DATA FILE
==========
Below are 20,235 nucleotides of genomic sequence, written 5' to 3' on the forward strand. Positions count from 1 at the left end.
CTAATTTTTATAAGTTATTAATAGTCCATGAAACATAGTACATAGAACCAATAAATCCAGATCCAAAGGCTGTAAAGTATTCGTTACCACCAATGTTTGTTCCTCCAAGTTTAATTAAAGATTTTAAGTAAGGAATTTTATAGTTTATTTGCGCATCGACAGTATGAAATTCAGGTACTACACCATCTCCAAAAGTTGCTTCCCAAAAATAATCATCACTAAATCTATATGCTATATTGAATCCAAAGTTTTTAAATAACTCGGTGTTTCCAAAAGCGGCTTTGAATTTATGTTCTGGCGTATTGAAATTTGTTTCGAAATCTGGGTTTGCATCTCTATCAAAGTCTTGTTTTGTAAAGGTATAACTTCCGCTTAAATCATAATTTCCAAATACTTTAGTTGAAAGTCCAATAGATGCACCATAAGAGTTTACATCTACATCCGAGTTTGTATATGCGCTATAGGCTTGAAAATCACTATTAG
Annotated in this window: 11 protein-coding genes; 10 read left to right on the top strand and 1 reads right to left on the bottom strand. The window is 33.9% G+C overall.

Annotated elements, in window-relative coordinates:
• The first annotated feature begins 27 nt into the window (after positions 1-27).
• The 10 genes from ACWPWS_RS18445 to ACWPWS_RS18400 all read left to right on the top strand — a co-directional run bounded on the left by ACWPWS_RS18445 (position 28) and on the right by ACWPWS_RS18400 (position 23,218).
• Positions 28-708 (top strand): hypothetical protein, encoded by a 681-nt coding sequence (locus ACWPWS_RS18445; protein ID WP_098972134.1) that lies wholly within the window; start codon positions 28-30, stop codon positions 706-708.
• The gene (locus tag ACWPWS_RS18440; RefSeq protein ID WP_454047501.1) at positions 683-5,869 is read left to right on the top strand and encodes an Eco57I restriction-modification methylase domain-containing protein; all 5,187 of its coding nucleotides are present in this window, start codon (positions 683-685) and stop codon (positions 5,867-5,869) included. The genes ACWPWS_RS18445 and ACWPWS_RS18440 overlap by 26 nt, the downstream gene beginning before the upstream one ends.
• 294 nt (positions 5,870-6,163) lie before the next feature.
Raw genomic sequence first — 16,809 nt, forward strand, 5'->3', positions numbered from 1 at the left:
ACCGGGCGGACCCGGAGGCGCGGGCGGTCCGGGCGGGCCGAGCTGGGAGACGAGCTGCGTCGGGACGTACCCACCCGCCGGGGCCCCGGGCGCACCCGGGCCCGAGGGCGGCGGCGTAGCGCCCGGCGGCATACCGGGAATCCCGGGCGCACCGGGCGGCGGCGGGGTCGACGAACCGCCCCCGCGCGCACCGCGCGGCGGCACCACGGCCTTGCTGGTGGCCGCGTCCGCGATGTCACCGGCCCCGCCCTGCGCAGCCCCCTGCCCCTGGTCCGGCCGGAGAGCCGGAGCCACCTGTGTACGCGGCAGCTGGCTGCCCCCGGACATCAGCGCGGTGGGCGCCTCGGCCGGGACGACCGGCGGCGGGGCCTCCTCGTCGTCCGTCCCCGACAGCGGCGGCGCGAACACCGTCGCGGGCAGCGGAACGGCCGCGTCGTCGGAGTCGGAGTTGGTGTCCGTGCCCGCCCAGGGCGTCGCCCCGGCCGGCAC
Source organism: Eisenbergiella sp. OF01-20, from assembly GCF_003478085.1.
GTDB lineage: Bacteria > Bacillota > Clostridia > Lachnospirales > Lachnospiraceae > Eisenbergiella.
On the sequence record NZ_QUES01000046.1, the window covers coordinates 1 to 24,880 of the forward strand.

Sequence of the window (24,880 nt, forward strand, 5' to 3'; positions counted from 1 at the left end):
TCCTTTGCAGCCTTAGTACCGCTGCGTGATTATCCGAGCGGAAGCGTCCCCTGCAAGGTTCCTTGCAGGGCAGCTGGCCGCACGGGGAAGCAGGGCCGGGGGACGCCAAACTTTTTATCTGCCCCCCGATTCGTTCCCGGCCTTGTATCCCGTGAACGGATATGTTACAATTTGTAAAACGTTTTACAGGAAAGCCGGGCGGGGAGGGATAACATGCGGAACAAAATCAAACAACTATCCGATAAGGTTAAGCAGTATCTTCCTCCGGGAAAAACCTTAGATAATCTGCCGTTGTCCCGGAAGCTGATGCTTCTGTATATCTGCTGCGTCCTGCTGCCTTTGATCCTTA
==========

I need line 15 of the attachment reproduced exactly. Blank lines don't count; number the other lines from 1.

Sequence of the window (24,880 nt, forward strand, 5' to 3'; positions counted from 1 at the left end):